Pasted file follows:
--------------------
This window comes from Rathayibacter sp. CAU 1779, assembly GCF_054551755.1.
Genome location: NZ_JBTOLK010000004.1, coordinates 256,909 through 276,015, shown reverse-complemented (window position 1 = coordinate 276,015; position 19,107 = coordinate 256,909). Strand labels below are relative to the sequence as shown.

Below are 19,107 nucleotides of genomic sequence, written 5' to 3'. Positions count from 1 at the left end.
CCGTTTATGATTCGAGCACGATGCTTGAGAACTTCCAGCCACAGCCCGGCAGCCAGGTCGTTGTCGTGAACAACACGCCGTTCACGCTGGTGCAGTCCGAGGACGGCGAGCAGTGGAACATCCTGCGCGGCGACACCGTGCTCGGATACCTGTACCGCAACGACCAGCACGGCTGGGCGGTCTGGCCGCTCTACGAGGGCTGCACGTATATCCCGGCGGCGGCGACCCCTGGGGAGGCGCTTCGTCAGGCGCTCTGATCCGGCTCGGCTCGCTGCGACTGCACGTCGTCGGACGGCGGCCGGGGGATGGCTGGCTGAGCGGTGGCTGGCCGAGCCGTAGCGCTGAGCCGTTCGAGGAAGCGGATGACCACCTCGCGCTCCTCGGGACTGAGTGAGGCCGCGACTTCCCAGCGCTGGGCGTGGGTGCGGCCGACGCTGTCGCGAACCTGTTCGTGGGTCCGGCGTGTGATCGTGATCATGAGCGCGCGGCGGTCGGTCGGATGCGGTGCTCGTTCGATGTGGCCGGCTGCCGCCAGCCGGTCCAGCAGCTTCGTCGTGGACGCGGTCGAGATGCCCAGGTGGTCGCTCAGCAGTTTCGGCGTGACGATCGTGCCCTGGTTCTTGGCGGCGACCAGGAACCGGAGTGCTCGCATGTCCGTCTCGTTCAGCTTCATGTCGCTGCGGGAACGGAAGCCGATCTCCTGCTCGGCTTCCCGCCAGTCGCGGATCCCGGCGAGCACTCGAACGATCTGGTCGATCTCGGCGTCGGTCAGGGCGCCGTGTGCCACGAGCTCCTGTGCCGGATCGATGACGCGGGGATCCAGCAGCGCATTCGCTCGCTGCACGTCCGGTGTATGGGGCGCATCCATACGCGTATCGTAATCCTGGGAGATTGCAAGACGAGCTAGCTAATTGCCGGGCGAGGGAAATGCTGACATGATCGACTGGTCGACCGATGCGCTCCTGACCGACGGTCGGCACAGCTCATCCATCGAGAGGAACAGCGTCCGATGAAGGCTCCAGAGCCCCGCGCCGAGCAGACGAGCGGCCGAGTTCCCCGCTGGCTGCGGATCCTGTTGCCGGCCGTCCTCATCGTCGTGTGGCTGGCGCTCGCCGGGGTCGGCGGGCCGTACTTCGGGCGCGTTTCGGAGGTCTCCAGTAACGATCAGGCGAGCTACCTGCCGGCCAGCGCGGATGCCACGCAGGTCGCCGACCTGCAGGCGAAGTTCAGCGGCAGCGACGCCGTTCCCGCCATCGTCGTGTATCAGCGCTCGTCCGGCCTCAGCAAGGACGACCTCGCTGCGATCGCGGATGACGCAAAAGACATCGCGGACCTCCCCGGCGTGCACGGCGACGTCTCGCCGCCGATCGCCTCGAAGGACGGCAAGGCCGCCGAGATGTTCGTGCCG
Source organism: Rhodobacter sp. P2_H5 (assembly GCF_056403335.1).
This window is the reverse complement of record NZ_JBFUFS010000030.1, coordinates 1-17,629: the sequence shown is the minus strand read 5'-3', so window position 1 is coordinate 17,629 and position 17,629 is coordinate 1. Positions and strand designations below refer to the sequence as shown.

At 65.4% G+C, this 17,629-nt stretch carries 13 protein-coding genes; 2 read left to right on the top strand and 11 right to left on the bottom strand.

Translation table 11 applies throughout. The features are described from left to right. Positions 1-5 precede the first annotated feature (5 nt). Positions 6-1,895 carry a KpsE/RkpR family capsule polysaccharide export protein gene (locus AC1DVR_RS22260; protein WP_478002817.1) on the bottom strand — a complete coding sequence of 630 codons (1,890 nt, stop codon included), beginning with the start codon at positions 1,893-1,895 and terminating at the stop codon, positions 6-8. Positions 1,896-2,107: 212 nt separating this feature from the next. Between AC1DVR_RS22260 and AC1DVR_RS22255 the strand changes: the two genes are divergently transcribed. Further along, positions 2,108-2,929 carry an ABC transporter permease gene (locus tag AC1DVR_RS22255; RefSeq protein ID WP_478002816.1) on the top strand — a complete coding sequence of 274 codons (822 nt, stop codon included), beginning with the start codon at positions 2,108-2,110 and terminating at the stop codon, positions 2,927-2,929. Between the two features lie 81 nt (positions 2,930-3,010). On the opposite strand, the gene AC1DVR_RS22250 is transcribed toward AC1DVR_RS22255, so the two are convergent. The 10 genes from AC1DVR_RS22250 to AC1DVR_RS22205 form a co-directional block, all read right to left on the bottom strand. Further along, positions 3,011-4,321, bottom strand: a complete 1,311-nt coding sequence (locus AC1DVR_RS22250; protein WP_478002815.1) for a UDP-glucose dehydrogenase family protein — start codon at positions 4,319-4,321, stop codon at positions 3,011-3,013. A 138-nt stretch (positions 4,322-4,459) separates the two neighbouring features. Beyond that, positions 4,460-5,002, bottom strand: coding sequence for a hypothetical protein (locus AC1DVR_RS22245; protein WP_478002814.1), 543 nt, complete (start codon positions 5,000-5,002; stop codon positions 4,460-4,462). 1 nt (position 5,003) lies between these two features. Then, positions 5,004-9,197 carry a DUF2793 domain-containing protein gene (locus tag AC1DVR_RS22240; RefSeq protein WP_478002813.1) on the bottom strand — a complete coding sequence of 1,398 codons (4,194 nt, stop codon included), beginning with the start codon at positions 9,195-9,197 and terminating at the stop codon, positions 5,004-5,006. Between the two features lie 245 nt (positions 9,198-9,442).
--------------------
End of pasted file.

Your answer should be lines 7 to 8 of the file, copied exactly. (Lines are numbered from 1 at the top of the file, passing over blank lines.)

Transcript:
At 65.4% G+C, this 17,629-nt stretch carries 13 protein-coding genes; 2 read left to right on the top strand and 11 right to left on the bottom strand.

Translation table 11 applies throughout. The features are described from left to right. Positions 1-5 precede the first annotated feature (5 nt). Positions 6-1,895 carry a KpsE/RkpR family capsule polysaccharide export protein gene (locus AC1DVR_RS22260; protein WP_478002817.1) on the bottom strand — a complete coding sequence of 630 codons (1,890 nt, stop codon included), beginning with the start codon at positions 1,893-1,895 and terminating at the stop codon, positions 6-8. Positions 1,896-2,107: 212 nt separating this feature from the next. Between AC1DVR_RS22260 and AC1DVR_RS22255 the strand changes: the two genes are divergently transcribed. Further along, positions 2,108-2,929 carry an ABC transporter permease gene (locus tag AC1DVR_RS22255; RefSeq protein ID WP_478002816.1) on the top strand — a complete coding sequence of 274 codons (822 nt, stop codon included), beginning with the start codon at positions 2,108-2,110 and terminating at the stop codon, positions 2,927-2,929. Between the two features lie 81 nt (positions 2,930-3,010). On the opposite strand, the gene AC1DVR_RS22250 is transcribed toward AC1DVR_RS22255, so the two are convergent. The 10 genes from AC1DVR_RS22250 to AC1DVR_RS22205 form a co-directional block, all read right to left on the bottom strand. Further along, positions 3,011-4,321, bottom strand: a complete 1,311-nt coding sequence (locus AC1DVR_RS22250; protein WP_478002815.1) for a UDP-glucose dehydrogenase family protein — start codon at positions 4,319-4,321, stop codon at positions 3,011-3,013. A 138-nt stretch (positions 4,322-4,459) separates the two neighbouring features. Beyond that, positions 4,460-5,002, bottom strand: coding sequence for a hypothetical protein (locus AC1DVR_RS22245; protein WP_478002814.1), 543 nt, complete (start codon positions 5,000-5,002; stop codon positions 4,460-4,462). 1 nt (position 5,003) lies between these two features. Then, positions 5,004-9,197 carry a DUF2793 domain-containing protein gene (locus tag AC1DVR_RS22240; RefSeq protein WP_478002813.1) on the bottom strand — a complete coding sequence of 1,398 codons (4,194 nt, stop codon included), beginning with the start codon at positions 9,195-9,197 and terminating at the stop codon, positions 5,004-5,006. Between the two features lie 245 nt (positions 9,198-9,442).